Thursday 5/4: Stayed at anchor in Weems Creek. I updated the DC and AC schematics by adding the solar and wind/water sections and the back up battery charger that I had installed some time ago.
Friday 5/5: Heavy rain in the morning. Around 0930 the wind got much stronger and gusty. I was not comfortable with the holding ground in the creek and turned on the engine to counter the gusts. Still the anchor dragged. And again the windlass control box failed. In between gusts I pulled up the anchor as best as I could by hand. I was slowly drifting to an unoccupied private mooring, which I managed to pick up without fouling it with my anchor chain. Later the Annapolis Harbormaster came by. When I told him why I had picked up this private mooring, he told me to not trust any of the moorings in Weems Creek, including the ones that belong to the Naval Academy. Most of them have not been inspected or maintained in years.
I replaced the fuse holder of the control box. That solved the problem, this time. I have to re-think this installation. It will probably fail again.
Saturday 5/6: I motored to the Anchorage Marina and put Curlew in her slip.

To Annapolis

28 April 2017 | Annapolis, MD
Saturday 4/22: Rainy, very windy and cold, all day. Wind NNE and gusty. Replaced the impeller on the Yanmar. It was in surprisingly good condition, after 435 hours. I kept it as a spare. Then I changed oil and oil filter. Changed one Racor filter and the engine fuel filter. Finally I replaced the belt, which also was in good condition after almost 600 hours.
Sunday 4/23: I turned on the heat! It was cold, rainy and windy. I launched the dinghy and got some fuel at the marina. Walked around the boat yard and took pictures of an interesting aluminum vessel, with three rudders (two on each quarter and a smaller one in front of the single prop). I cleaned the brown stains caused by the tannin in the waterway from Curlew's hull..
Monday 4/24: Another windy and rainy day. At 1000 I put out more chain (now 130 ft) because of the expected increase in wind force to 30 knots. Gale warnings issued for tomorrow.
Tuesday 4/25: Heat on until noon. Heavy rain, strong ENE winds in the AM. Clearing, then rain again later. Did I write before that I was glad to be on the Bay again?
Wednesday 4/26: Finally the weather improved enough to leave. Underway at 0710 and soon we were under sail. The wind was from the NW at 10/15 knots. Overcast, but dry. I took pictures of Corret who passed me. A perfect breeze for her, but Curlew needs 15 ft on deck to move at near hull speed. The wind died at 1245 and I motored the rest of the way to Solomons.
Thursday 4/27: Went shopping at West Marine and the liquor store. Put 26 gal in the water tank. Dinner at the Dry Dock restaurant. Sunny and warm all day.
Friday 4/28: Thunderstorms at night. When I started to raise anchor at 0745 there was no power to the windlass. I ended raising the anchor by hand. Underway at 0830. Sunny, but no wind. On the Bay it is often all or nothing. I picked up a mooring near Bert Jabin's on Annapolis' Back Creek.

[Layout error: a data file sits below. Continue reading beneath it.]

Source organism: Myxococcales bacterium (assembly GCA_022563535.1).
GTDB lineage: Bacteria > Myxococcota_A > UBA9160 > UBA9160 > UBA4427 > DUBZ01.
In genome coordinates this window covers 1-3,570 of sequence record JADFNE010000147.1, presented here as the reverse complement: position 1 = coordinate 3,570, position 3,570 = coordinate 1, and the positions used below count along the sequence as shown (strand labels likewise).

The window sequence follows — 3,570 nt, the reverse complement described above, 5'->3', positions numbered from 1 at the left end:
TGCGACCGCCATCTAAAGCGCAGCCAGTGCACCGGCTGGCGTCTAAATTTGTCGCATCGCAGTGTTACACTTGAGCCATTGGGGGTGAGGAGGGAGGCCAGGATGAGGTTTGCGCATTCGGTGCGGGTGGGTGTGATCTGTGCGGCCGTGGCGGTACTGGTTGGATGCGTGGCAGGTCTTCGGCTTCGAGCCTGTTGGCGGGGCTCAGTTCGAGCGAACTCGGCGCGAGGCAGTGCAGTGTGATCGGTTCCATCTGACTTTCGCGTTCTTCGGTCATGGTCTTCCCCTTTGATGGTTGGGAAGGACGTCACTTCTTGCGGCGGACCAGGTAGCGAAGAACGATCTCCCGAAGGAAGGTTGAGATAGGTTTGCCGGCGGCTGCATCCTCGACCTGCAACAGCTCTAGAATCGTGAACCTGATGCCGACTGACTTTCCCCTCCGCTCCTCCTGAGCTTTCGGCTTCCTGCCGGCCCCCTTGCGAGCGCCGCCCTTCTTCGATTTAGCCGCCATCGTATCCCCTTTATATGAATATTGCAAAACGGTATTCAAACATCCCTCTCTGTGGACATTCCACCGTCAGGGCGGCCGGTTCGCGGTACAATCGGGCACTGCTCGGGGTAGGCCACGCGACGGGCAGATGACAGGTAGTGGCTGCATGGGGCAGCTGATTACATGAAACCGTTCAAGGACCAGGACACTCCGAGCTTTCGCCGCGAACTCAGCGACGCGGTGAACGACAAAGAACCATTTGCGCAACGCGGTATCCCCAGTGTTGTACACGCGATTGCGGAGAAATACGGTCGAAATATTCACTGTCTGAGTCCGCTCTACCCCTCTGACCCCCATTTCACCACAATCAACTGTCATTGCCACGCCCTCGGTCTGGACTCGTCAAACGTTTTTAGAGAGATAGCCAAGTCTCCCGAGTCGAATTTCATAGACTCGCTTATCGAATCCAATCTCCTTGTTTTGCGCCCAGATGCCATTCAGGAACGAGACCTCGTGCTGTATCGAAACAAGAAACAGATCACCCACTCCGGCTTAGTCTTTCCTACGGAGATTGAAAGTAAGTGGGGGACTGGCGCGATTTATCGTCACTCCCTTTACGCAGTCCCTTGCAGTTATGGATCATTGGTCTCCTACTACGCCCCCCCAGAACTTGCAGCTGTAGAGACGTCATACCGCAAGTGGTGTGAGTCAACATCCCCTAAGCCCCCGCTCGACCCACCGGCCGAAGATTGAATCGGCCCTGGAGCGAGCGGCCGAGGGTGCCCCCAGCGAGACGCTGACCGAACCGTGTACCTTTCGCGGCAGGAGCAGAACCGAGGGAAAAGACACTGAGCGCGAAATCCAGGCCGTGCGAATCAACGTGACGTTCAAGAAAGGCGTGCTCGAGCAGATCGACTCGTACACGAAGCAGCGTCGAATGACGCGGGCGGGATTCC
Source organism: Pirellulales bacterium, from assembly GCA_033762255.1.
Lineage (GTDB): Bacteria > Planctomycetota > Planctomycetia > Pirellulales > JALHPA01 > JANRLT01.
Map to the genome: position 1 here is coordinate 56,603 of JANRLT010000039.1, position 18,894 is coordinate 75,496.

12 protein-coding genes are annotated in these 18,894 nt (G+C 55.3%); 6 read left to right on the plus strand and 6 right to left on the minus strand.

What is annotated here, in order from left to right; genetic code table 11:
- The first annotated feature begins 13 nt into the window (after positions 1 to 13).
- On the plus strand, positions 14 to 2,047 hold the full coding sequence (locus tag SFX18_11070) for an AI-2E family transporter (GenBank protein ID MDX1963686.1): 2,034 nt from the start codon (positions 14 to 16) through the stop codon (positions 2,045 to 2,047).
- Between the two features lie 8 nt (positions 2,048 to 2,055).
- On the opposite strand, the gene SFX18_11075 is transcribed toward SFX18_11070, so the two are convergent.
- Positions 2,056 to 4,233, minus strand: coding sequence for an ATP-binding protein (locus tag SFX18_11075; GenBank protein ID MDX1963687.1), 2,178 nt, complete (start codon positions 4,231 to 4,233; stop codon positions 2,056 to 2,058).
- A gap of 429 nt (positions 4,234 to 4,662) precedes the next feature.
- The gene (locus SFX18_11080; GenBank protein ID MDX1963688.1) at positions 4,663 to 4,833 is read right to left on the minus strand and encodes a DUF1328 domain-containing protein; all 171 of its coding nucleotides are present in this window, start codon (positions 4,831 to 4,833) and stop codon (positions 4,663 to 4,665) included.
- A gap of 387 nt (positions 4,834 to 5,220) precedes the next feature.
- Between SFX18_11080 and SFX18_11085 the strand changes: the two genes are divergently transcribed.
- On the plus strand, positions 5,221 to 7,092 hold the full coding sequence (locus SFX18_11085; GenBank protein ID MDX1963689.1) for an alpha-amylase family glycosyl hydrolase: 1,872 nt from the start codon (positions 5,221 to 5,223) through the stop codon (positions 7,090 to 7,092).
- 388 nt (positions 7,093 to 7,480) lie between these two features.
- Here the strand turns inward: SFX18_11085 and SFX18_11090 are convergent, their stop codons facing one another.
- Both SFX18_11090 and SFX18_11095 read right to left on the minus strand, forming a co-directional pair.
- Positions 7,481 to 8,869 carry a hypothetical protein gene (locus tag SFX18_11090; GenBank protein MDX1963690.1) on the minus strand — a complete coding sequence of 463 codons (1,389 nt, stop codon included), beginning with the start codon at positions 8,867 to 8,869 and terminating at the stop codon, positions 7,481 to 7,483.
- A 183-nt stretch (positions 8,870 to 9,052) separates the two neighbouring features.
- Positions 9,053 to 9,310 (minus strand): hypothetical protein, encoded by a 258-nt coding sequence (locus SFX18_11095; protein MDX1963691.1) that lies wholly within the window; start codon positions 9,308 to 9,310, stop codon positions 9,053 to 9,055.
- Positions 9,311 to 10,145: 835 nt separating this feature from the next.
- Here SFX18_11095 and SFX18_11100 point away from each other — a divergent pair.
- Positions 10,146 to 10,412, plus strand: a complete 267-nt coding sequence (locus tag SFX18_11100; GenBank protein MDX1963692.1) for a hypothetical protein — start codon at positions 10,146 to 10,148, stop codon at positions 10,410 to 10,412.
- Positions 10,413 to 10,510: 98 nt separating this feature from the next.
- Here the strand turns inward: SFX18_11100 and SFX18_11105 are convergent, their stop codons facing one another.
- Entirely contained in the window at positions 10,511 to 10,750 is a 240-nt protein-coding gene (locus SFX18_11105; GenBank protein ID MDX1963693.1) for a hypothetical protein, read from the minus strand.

Back on the Chesapeake Bay

21 April 2017 | Fishing Bay near Deltaville, VA
Corret waiting for the bridge in Great Bridge, VA

Monday 4/17: I left Oriental at 0740. Sailed down the Neuse River and motor/sailed the rest of the way to Belhaven, NC. Anchored close to the dinghy dock. The Cabo Rico PH47 "Truant" was anchored inside the breakwater. I had a really excellent dinner at the Spoon River restaurant. Service was great too.
Tuesday 4/18: Overcast, cool (60s). I left late at 1200 for the short trip to the Pungo River anchorage.
Wednesday 4/19: Leaving early this time, at 0620, for the trip down the Alligator River-Pungo River canal, through the desolate Alligator River and across the Albermarle Sound. I anchored in almost the same spot as on the way south, behind Buck Island.
Thursday 4/20: Left the Buck Island anchorage at 0630 and motored to the free dock at Great Bridge. Near Great Bridge I was hailed by "Corret", a 36ft Islander, hailing from Maine. They had recognized my boat as a Chuck Paine design (most people think it's a Crealock design, like most other Cabo Ricos). I met her owners, Bill and Susan Henderson. We had drinks on Curlew. They keep Corret on a mooring in Rockland, ME, and live in an old house on the St George River. He used to work at the Lyman-Morse boatyard.
Friday 4/21: I left the dock at 0745, went trough the Great Bridge Lock and through Norfolk, VA. At 1000 I passed mile 0 at Hospital Point. I was glad to be on the Chesapeake Bay again. No more bridges, and space to sail. Unfortunately there was little wind. I played with different sail combinations for a while but at 1330 I turned on the engine and motored the rest of the way to the anchorage at Fishing Bay. Heavy thunderstorms struck between 2100 and 2200, with heavy wind gusts and sudden wind shifts. I had put out plenty of scope and were anchored way up the Bay near the marina. The anchor held fine.
Vessel Name: Curlew
Vessel Make/Model: Cabo Rico 42 cutter
Hailing Port: Baltimore, MD
Crew: Thierry Danz
About: Hometown: Philadelphia, PA - Members SSCA, Cruising Association (London, UK)
CURLEW is a Cabo Rico 42, built in 2003. LOA 46' 10" 14.25 m LOD 42' 6" 12.95 m Beam 12' 8" 3.85 m Draft 5' 10" 1.80 m Displ 32,000 lbs. 14,500 k Mast height 58' 17.7 m Sail area (100%) 931 ft2 86.5 m2 Sail area (total) [...]
Curlew's Photos - Main
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Friends and their boats who were/are important to me.
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A picture gallery of our trip south in the winter of 2008 and 2009.
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Pictures taken by the factury during Curlew's construction.
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A picture gallery of our trip south in the winter of 2008 and 2009.
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These are Thierry's previous boats (and his dad's and his grand-dad's)